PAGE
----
The founders of Siri have been independently working on a new voice-operated, A.I. digital personal assistant called Viv. It’s set to debut on Monday, and it’s promising to take digital personal assistance to a whole different level.

Dag Kittlaus and Adam Cheyer, Siri’s creators, will publicly demonstrate Viv at the TechCrunch Disrupt conference, the Washington Post reports. It’s everything that Siri is not, they said: useful, integrated, and adept at understanding the nuances of human speech. In short, Viv isn’t just another artificially intelligent chatbot.

The Viv team gave the Post a low-key pizza-ordering demonstration of its voice assistant. The engineers simply told the Viv software that they wanted pizza delivered to their Chicago office, and it responded by asking about toppings and side orders. Then, 45 minutes later, the food arrived, as ordered – no apps were used and no typing was done.

Viv is what Kittlaus and Cheyer had in mind for Siri before Apple bought it in 2010. The seeds of Siri (and Viv) go back to 2003, when Cheyer was working on a Defense Department contract for a digital personal assistant. Noting the rise of smartphones, Kittlaus convinced Cheyer to make the transition to developing something optimized for mobile in app form. Thus, Siri, Inc. was born.

Siri started as an independent app that could weave through other apps and browsers to do anything you needed it to. Then Steve Jobs came in like a Miley Cyrus wrecking ball and turned Siri into the voice-command technology everyone loves to hate. A third of the Siri engineering team — including Kittlaus and Cheyer — left after the Apple acquisition.

Six years later, Kittlaus and Cheyer are back in the public eye. Viv “is what they wanted Siri to become an open system,” Bart Swanson, a Viv and Siri investor, told the Journal.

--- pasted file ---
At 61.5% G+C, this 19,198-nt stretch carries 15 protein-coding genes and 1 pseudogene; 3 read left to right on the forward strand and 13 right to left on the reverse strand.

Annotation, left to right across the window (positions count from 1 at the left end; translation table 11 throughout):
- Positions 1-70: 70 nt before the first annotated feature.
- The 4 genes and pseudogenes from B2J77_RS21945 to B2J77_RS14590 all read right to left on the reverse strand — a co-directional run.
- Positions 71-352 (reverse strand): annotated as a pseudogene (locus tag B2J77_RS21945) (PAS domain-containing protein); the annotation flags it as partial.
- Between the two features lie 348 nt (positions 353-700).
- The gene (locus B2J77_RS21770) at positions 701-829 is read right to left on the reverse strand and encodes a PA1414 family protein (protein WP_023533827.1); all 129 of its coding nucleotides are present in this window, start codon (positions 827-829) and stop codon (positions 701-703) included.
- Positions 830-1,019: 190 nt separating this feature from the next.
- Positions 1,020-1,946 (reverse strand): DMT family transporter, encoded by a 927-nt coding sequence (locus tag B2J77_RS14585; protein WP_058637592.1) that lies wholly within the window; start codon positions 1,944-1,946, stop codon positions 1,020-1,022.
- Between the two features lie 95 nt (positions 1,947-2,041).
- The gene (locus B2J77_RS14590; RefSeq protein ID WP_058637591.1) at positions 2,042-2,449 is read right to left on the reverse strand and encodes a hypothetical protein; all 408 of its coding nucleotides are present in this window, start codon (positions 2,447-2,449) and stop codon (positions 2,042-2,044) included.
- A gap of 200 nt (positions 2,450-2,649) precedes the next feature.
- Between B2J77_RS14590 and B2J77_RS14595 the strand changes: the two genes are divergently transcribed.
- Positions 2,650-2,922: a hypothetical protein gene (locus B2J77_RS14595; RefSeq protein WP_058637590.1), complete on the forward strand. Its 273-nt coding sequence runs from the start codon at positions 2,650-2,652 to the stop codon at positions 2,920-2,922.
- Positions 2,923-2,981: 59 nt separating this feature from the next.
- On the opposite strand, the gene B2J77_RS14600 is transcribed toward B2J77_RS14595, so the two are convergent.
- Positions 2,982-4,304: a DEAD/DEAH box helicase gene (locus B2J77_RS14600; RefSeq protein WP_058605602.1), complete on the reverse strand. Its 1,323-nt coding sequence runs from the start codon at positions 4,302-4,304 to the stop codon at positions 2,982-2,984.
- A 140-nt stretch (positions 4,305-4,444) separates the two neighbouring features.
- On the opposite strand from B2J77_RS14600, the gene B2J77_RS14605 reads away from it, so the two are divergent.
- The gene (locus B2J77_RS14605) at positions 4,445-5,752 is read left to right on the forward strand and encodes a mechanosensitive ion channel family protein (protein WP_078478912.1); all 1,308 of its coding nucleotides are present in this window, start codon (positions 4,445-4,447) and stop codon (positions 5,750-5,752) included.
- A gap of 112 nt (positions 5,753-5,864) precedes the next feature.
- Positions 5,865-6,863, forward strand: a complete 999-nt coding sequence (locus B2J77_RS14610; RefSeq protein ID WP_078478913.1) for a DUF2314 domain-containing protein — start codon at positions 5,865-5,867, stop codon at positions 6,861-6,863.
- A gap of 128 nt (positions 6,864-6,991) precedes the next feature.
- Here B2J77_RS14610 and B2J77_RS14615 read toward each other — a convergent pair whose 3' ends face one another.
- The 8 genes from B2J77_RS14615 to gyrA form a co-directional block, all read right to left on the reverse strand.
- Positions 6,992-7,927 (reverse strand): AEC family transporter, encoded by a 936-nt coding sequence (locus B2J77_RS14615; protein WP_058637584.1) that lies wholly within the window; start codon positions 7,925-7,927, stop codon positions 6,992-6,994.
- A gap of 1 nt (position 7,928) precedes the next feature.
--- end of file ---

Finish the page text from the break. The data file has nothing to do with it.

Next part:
Adam Cheyer, the brains behind some of the most well-known A.I.

The problem with present-day Siri is that it can’t act independently. It’s a voice and technology system programmed to do only as much or as little as Apple desires. Ask Siri for some movie tickets and it will pull up Fandango and leave you to do the heavy lifting. But typing into individual apps is the way of the past.

Every major tech company is working on its own A.I. personal assistant now. Facebook has M, Amazon has Alexa, and Microsoft has Cortana. All of those are designed to work specifically for the companies that designed them and the apps they partner with. That’s the problem with current systems. People want something that can buy movie tickets, make a dinner reservation, and set up a ride, all from one stream-of-consciousness order.

Most of all, people want an A.I. that actually understands them and can act on vocal input.

“It’s about taking the way that humans have naturally interacted with each other for thousands of years and applying that to the way they interact with services,” said Kittlaus. “Everyone knows how to hold a conversation.”

Viv hopes to end consumer dependence on pages and pages of apps. The future won’t be completely app-less, but you won’t have to navigate pages more crowded with apps than Times Square is crowded with Disney-themed furries.

No one knows if Viv can live up to everything the internet hype machine is building it up to be or what Kittlaus and Cheyer plan to do with Viv when it is finally released on the public. But come Monday’s TechCrunch Disrupt showing, everyone will have a chance to see if the duo has finally built a Siri that actually works the way we want it to.

Photos via LinkedIn, Getty